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- [Voiceover] Let's see if we can evaluate the indefinite integral of tangent x dx. Like always, pause the video and see if you can figure it out on your own and I will give you a hint,
think reverse chain rule. Alright, so you have attempted it and you would say well reverse chain rule, that's kind of your seeing a function and your seeing it's derivative and you can integrate with
respect to that function. All you see here is a tangent
of x, what am I talking about? Well, whenever you see a tangent of x or a cosecant or a secant,
at least in my brain, I always like to break it
down into how it's defined in terms of sine and cosine because we do at least have some tools at our disposal for dealing with sines and cosines. Or at least our brains, at least my brain, has an easier time processing them. We know tangent of x is
the same thing as sine of x over cosine of x so let
me rewrite it that way. This is equal to the indefinite
integral of sine of x over cosine of x dx and you
could even write it this way and this is a little bit of a hint. You could even write it as sine of x times one over cosine of x. If you couldn't figure
it out the first time, I encourage you to pause the video again and, once again, think reverse chain rule. So, what am I talking about when I keep saying reverse chain rule? Let's just review that before
I proceed with this example. If I were to just tell you, well what's the indefinite integral of one over x dx? We know that, that's going to be the natural log of the
absolute value of x plus c. Now, if I were to ask you what is the indefinite integral of f prime of x times one over f of x dx. What is that going to be? Here's where the reverse
chain rule applies. Where I have one over f of x,
if only I had it's derivative being multiplied by this
thing then I could just integrate with respect to f of x. Well, I do, I have it's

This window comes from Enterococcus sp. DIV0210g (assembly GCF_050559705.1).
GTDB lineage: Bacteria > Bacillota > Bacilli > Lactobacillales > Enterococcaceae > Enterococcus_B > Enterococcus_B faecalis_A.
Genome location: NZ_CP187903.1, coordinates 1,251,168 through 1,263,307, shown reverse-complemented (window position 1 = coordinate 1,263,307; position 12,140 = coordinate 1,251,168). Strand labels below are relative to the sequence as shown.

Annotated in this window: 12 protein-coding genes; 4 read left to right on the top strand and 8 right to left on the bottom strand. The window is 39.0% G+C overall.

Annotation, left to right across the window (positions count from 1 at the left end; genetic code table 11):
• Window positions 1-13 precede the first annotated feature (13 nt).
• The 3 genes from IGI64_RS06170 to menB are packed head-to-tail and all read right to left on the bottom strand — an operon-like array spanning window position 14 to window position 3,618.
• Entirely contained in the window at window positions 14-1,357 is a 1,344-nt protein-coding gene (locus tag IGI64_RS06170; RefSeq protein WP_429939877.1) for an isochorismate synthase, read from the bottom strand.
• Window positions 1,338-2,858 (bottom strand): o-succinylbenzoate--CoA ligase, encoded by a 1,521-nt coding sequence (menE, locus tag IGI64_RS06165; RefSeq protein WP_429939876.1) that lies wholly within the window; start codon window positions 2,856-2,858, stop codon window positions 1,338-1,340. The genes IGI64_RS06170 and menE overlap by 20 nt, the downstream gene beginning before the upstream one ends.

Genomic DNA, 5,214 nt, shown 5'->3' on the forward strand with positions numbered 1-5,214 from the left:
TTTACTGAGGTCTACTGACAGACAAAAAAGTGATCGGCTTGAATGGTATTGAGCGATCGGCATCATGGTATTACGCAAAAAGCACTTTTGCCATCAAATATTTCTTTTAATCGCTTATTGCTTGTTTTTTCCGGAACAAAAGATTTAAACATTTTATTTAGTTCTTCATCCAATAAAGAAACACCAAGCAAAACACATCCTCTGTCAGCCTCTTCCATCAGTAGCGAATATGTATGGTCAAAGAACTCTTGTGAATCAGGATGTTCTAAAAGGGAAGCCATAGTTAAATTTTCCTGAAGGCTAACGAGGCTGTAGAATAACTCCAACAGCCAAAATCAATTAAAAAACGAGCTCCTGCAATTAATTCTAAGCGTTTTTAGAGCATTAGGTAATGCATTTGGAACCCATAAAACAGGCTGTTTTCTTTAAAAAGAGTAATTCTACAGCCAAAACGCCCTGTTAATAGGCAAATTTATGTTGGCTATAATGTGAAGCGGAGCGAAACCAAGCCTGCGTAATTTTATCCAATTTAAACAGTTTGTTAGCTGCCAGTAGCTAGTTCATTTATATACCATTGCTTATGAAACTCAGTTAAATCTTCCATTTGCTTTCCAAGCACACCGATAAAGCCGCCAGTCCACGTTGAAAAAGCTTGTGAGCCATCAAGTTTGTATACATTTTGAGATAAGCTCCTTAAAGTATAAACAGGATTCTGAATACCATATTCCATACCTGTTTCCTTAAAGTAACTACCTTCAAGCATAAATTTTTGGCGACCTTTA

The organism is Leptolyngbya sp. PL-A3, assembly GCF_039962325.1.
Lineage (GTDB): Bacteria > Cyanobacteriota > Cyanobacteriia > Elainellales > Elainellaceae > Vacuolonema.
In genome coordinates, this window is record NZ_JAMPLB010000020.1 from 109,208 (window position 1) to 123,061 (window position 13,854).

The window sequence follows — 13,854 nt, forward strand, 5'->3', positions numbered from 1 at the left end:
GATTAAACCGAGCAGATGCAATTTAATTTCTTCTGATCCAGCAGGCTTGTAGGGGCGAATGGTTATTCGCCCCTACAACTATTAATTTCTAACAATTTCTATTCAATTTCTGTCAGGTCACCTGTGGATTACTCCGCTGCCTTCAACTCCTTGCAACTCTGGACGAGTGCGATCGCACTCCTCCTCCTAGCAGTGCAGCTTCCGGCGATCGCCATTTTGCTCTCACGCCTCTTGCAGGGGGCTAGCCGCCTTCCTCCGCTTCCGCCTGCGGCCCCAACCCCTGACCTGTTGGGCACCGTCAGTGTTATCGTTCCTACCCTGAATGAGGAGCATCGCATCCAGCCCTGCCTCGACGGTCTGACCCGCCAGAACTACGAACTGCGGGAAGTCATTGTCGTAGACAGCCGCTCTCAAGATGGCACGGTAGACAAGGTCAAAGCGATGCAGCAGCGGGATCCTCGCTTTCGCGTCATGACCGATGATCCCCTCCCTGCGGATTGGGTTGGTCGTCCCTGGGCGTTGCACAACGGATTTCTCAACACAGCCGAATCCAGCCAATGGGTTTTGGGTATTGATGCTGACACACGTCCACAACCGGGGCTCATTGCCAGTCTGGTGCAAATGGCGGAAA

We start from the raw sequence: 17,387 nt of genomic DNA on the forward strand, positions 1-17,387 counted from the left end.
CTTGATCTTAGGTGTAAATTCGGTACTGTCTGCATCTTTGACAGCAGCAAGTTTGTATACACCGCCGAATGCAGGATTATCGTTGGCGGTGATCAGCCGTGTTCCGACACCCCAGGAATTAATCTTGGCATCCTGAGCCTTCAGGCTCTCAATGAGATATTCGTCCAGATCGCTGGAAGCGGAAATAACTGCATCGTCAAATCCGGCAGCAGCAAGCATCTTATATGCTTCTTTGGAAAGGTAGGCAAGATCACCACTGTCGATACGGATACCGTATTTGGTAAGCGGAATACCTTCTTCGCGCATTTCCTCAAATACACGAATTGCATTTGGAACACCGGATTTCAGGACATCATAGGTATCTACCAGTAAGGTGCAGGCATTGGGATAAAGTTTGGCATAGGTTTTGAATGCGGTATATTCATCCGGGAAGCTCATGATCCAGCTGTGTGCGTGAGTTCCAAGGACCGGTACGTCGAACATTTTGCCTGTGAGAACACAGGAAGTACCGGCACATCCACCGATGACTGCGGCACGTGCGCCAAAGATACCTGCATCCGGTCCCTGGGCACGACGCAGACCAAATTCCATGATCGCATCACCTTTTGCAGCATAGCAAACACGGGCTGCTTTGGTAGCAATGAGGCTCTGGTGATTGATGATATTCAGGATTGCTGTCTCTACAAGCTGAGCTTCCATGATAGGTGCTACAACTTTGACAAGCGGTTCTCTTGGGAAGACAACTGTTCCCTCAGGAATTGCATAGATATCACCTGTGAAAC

derivative right over here. It's multiplying times this thing. I can use the reverse chain rule to say that this is going to be equal to the natural log of the absolute value of the thing that I
have in the denominator, which is f of x plus c
and that is exactly... I've made it too wide so
you can't see everything... but that's exactly what's
going on right over here. I have, if I say this
thing right over here, cosine of x is f of x, then sine of x is not quite the derivative, it's the
negative of the derivative. F prime of x would be negative sine of x. How do I get that, how do I engineer it? What if I just threw a negative there and a negative there so it is essentially multiplying by negative one twice which is still going to stay positive. Negative sine of x, right over here, I'm trying to squeeze it in
between the integral sine and the sine of x, this right over here, now that I put a negative sine of x, that is the derivative of cosine of x. This is f prime of x so I can just apply the reverse chain rule. This is going to be, we deserve a little mini drum roll
here, this is going to be equal to the natural
log of the absolute value of our f of x, which is
going to be cosine of x. Then, of course, we have our plus c and we can't forget we
had this little negative sitting out here so we're going to have to put the
negative right over there. And we are done, we just figured out that's kind of a neat result because it feels like that's something we should know how to take
the indefinite integral of. The indefinite integral
of tangent of x is, and it's neat they're connected
in this way, is the negative natural log of the absolute
value of cosine of x plus c.